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A World Leading SFI Research Centre - Science Foundation Ireland - For What's Next

Flagship Research Projects

APC has secured funding for a number of additional significant research projects that are aligned with its strategic objectives and global challenge aims.

These include:

  • RU Mining - a €2M joint project funded by Department of Agriculture, Food and the Marine and the New Zealand Ministry of Primary Industries to address the challenge of reducing greenhouse gas (GHG) emissions from pasture-based livestock systems to help meet the climate goals of both countries.


  • The MiMIC project which commenced in 2018 to identify the gut bacteria that are missing or depleted in infants born by Caesarean section or who have been exposed to antibiotics, with the aim of developing microbiome-based solutions to benefit infant health and development. The €6.3M study is co-funded by DuPont Nutrition and Biosciences and Science Foundation Ireland (SFI) through the SFI Spokes Programme (19/SP/6989). The study is led by APC Microbiome Ireland researchers at the Teagasc Food Research Centre in Moorepark, in collaboration with University College Cork and Cork University Maternity Hospital.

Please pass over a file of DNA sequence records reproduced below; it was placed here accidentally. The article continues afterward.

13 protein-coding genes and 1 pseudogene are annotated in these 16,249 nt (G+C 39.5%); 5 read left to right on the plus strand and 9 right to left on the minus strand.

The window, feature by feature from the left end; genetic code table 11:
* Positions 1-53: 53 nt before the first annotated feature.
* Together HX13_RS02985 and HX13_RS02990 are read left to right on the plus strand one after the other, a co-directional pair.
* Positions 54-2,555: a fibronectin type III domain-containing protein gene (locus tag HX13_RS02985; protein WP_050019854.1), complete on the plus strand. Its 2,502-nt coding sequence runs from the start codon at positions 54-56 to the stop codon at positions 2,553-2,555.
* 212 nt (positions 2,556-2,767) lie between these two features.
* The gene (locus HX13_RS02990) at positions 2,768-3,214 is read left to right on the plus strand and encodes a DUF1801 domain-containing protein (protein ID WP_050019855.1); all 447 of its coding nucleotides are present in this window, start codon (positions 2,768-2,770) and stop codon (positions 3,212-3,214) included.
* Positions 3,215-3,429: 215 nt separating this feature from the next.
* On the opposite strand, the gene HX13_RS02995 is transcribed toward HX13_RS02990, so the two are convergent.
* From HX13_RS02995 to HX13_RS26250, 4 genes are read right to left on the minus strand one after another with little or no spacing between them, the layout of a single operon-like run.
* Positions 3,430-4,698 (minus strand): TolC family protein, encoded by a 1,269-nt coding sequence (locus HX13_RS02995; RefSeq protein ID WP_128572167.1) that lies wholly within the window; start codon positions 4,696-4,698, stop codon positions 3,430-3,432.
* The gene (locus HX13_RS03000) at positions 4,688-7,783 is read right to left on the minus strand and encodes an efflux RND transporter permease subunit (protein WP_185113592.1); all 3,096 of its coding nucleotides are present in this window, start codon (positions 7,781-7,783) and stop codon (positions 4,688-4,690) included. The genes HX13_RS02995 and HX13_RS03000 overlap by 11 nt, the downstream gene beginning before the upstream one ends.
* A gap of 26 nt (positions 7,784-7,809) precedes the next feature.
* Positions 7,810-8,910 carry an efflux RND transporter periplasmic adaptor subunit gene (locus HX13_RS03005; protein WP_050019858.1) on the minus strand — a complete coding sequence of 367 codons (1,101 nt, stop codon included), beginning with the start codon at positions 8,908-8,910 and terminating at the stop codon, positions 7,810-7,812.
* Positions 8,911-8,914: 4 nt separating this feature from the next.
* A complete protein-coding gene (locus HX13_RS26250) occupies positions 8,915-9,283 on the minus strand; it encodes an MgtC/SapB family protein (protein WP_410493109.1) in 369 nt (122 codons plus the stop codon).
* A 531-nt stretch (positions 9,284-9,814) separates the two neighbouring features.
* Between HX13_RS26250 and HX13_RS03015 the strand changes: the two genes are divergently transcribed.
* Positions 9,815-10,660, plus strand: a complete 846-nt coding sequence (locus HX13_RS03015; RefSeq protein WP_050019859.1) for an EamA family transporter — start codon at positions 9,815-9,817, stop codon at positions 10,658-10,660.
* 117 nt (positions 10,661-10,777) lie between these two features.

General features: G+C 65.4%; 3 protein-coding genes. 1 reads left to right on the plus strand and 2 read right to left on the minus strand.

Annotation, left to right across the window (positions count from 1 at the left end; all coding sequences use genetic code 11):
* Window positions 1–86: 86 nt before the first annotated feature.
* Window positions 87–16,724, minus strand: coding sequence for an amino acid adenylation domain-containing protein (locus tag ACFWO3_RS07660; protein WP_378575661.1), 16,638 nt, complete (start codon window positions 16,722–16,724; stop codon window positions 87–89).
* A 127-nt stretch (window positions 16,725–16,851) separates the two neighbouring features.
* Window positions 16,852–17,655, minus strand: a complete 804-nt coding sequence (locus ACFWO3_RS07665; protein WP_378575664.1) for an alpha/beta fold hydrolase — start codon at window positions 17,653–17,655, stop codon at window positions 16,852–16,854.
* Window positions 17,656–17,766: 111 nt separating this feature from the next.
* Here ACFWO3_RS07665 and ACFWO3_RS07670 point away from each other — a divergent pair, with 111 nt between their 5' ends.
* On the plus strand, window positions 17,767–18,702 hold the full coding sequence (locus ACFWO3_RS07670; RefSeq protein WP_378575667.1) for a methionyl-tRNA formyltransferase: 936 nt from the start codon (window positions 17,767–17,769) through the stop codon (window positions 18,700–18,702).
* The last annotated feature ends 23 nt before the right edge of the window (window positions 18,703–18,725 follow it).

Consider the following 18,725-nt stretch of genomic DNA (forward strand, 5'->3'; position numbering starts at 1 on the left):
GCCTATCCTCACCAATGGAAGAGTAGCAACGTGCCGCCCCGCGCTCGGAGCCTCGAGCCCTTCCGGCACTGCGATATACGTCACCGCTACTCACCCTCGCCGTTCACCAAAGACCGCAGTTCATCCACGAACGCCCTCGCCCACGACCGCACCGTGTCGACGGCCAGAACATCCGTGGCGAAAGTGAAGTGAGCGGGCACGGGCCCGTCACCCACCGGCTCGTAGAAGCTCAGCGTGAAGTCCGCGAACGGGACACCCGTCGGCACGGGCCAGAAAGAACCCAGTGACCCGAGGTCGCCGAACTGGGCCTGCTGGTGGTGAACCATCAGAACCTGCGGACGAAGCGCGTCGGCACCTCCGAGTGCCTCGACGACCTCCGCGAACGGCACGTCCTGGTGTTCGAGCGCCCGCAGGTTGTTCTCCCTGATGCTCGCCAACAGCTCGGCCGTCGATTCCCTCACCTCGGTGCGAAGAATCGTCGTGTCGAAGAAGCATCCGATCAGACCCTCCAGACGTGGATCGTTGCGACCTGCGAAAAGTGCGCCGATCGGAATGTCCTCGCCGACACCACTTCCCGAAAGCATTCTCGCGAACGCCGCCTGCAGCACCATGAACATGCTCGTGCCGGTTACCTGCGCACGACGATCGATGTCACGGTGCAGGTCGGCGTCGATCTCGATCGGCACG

Six prestigious ERC Awards secured in the past 5 years:

  • Dr Hilary Browne has been awarded  €1.5m under the European Research Council (ERC) Starting Grant programme to lead a major study at the APC on spore forming gut bacteria as a tool to target harmful pathogens.
  • Piotr Kowalski was awarded €1.5m for CIRCLE, a project developing cutting-edge circular RNA technology and new delivery methods to tackle unmet medical challenges such as sepsis, which is responsible for one in five deaths worldwide.
  • Maria Aburto was awarded €1.75m for RADIOGUT, a project investigating how our gut microbiome communicates with the brain by looking at development pre and post birth which could have ground-breaking implications for precision medicine and neurodevelopmental disorders such as autism.
  • Dr Andrey Shkoporov was awarded a presitigious ERC Consolidator Grant of almost €2M to study how bacteriophages (viruses that are harmless to humans and infect bacteria) facilitate communication and exchange of genetic information between bacteria.
  • Investigator Prof Ines Thiele who has been awarded a €2 million European Research Council (ERC) Consolidator Grant to spearhead the transformative project AVATAR which models human metabolism and will propel advancements in personalised medicine by predicting the optimal health interventions for individuals, based on their own health data.
  • Professor Paul Ross, who is the first researcher based at UCC to secure an ERC Advanced Award, has received funding of €2.3 million for a project entitled BACtheWINNER to investigate viable alternatives to antibiotics.


Other flagship research projects include:





Host Institution

Host Logos - UCC and Teagasc

Partner Institutions

APC Microbiome Ireland

Biosciences Building, University College Cork, Ireland,